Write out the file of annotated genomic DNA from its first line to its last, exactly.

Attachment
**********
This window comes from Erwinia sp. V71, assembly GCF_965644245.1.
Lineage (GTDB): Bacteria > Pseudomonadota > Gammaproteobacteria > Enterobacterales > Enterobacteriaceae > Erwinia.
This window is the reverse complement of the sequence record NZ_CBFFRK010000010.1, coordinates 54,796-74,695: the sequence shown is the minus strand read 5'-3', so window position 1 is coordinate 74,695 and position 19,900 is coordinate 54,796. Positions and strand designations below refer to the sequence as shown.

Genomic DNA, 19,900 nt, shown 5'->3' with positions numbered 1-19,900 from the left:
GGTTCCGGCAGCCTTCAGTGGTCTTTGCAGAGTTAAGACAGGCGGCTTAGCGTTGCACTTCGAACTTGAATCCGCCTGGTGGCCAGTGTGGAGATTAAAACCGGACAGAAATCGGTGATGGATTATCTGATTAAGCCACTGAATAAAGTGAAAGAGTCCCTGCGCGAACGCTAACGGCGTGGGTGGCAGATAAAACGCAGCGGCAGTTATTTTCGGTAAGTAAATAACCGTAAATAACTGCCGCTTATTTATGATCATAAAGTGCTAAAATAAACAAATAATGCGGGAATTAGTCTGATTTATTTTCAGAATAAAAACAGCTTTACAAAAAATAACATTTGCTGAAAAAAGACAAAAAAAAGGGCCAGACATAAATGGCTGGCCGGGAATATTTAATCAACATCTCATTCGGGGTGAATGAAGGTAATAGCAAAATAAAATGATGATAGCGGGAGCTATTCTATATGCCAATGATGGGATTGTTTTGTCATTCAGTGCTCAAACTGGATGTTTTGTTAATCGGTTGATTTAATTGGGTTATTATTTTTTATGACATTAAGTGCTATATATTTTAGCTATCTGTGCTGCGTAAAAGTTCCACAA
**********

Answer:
This window comes from Erwinia sp. V71, assembly GCF_965644245.1.
Lineage (GTDB): Bacteria > Pseudomonadota > Gammaproteobacteria > Enterobacterales > Enterobacteriaceae > Erwinia.
This window is the reverse complement of the sequence record NZ_CBFFRK010000010.1, coordinates 54,796-74,695: the sequence shown is the minus strand read 5'-3', so window position 1 is coordinate 74,695 and position 19,900 is coordinate 54,796. Positions and strand designations below refer to the sequence as shown.

Genomic DNA, 19,900 nt, shown 5'->3' with positions numbered 1-19,900 from the left:
GGTTCCGGCAGCCTTCAGTGGTCTTTGCAGAGTTAAGACAGGCGGCTTAGCGTTGCACTTCGAACTTGAATCCGCCTGGTGGCCAGTGTGGAGATTAAAACCGGACAGAAATCGGTGATGGATTATCTGATTAAGCCACTGAATAAAGTGAAAGAGTCCCTGCGCGAACGCTAACGGCGTGGGTGGCAGATAAAACGCAGCGGCAGTTATTTTCGGTAAGTAAATAACCGTAAATAACTGCCGCTTATTTATGATCATAAAGTGCTAAAATAAACAAATAATGCGGGAATTAGTCTGATTTATTTTCAGAATAAAAACAGCTTTACAAAAAATAACATTTGCTGAAAAAAGACAAAAAAAAGGGCCAGACATAAATGGCTGGCCGGGAATATTTAATCAACATCTCATTCGGGGTGAATGAAGGTAATAGCAAAATAAAATGATGATAGCGGGAGCTATTCTATATGCCAATGATGGGATTGTTTTGTCATTCAGTGCTCAAACTGGATGTTTTGTTAATCGGTTGATTTAATTGGGTTATTATTTTTTATGACATTAAGTGCTATATATTTTAGCTATCTGTGCTGCGTAAAAGTTCCACAA